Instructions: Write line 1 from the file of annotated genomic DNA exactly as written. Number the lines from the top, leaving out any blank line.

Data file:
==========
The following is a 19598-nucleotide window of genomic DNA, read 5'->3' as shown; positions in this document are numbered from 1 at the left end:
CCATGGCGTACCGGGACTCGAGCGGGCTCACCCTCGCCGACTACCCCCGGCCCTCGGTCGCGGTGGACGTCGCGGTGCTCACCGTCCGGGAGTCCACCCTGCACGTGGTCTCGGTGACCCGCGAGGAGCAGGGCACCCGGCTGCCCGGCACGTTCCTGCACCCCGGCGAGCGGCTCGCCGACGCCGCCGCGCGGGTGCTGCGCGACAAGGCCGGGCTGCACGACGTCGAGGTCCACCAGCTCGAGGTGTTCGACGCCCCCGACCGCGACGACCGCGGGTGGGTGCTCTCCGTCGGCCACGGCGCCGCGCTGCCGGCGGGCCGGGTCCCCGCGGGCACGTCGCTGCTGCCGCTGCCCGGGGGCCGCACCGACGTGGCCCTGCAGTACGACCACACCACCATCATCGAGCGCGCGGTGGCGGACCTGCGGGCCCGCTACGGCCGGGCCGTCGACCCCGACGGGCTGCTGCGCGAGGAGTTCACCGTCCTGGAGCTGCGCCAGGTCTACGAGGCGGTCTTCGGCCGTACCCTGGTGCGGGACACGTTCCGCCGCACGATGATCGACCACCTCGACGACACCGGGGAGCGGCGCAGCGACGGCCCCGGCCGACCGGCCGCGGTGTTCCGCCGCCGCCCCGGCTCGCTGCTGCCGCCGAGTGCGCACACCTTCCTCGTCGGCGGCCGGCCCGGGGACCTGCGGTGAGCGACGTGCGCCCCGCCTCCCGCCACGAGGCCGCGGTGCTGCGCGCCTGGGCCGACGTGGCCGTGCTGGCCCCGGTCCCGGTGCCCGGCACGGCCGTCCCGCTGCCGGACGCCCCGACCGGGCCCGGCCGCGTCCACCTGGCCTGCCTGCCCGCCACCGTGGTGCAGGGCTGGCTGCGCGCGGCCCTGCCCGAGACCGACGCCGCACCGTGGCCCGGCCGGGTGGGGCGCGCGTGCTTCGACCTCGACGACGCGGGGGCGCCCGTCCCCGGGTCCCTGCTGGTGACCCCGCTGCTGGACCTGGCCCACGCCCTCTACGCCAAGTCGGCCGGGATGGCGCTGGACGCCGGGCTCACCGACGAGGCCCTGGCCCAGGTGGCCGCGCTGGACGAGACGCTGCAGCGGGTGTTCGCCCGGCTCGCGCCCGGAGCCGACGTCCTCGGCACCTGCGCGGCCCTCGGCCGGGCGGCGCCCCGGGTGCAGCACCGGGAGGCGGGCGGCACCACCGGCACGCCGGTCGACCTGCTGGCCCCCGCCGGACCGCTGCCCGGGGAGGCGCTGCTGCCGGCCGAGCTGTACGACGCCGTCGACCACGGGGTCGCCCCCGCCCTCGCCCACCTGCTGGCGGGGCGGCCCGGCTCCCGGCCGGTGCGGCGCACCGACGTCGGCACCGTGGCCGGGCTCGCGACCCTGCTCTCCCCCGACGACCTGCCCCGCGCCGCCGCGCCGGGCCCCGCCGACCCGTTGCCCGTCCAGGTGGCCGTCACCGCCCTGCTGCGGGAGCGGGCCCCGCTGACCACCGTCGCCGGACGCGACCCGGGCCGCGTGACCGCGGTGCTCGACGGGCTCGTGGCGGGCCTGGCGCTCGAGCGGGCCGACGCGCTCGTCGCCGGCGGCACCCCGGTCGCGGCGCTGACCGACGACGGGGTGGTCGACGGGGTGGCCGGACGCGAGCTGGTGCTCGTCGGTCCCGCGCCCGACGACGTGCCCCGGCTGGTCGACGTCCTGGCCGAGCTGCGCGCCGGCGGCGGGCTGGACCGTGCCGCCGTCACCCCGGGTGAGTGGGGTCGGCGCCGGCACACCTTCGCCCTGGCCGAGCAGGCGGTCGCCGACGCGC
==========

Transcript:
The following is a 19598-nucleotide window of genomic DNA, read 5'->3' as shown; positions in this document are numbered from 1 at the left end: